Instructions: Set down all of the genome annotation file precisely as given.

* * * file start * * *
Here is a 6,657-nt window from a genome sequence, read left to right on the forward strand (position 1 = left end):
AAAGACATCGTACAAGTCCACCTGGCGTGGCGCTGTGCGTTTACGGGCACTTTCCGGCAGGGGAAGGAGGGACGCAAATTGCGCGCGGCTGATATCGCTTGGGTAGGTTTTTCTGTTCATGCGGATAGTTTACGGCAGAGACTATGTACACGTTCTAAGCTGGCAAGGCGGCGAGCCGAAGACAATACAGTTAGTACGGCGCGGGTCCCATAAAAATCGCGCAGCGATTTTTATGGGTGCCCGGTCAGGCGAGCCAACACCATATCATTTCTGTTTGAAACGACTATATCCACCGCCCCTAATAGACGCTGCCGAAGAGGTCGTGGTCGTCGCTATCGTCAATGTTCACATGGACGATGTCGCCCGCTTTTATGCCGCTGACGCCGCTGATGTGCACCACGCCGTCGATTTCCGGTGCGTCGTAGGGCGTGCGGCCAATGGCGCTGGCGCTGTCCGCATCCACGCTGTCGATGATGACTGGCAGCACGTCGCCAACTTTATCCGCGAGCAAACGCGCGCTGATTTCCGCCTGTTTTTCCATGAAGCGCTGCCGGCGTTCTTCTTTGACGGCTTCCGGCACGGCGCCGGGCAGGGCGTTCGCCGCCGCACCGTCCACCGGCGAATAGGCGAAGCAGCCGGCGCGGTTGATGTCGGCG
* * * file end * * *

Here is a 6,657-nt window from a genome sequence, read left to right on the forward strand (position 1 = left end):
AAAGACATCGTACAAGTCCACCTGGCGTGGCGCTGTGCGTTTACGGGCACTTTCCGGCAGGGGAAGGAGGGACGCAAATTGCGCGCGGCTGATATCGCTTGGGTAGGTTTTTCTGTTCATGCGGATAGTTTACGGCAGAGACTATGTACACGTTCTAAGCTGGCAAGGCGGCGAGCCGAAGACAATACAGTTAGTACGGCGCGGGTCCCATAAAAATCGCGCAGCGATTTTTATGGGTGCCCGGTCAGGCGAGCCAACACCATATCATTTCTGTTTGAAACGACTATATCCACCGCCCCTAATAGACGCTGCCGAAGAGGTCGTGGTCGTCGCTATCGTCAATGTTCACATGGACGATGTCGCCCGCTTTTATGCCGCTGACGCCGCTGATGTGCACCACGCCGTCGATTTCCGGTGCGTCGTAGGGCGTGCGGCCAATGGCGCTGGCGCTGTCCGCATCCACGCTGTCGATGATGACTGGCAGCACGTCGCCAACTTTATCCGCGAGCAAACGCGCGCTGATTTCCGCCTGTTTTTCCATGAAGCGCTGCCGGCGTTCTTCTTTGACGGCTTCCGGCACGGCGCCGGGCAGGGCGTTCGCCGCCGCACCGTCCACCGGCGAATAGGCGAAGCAGCCGGCGCGGTTGATGTCGGCG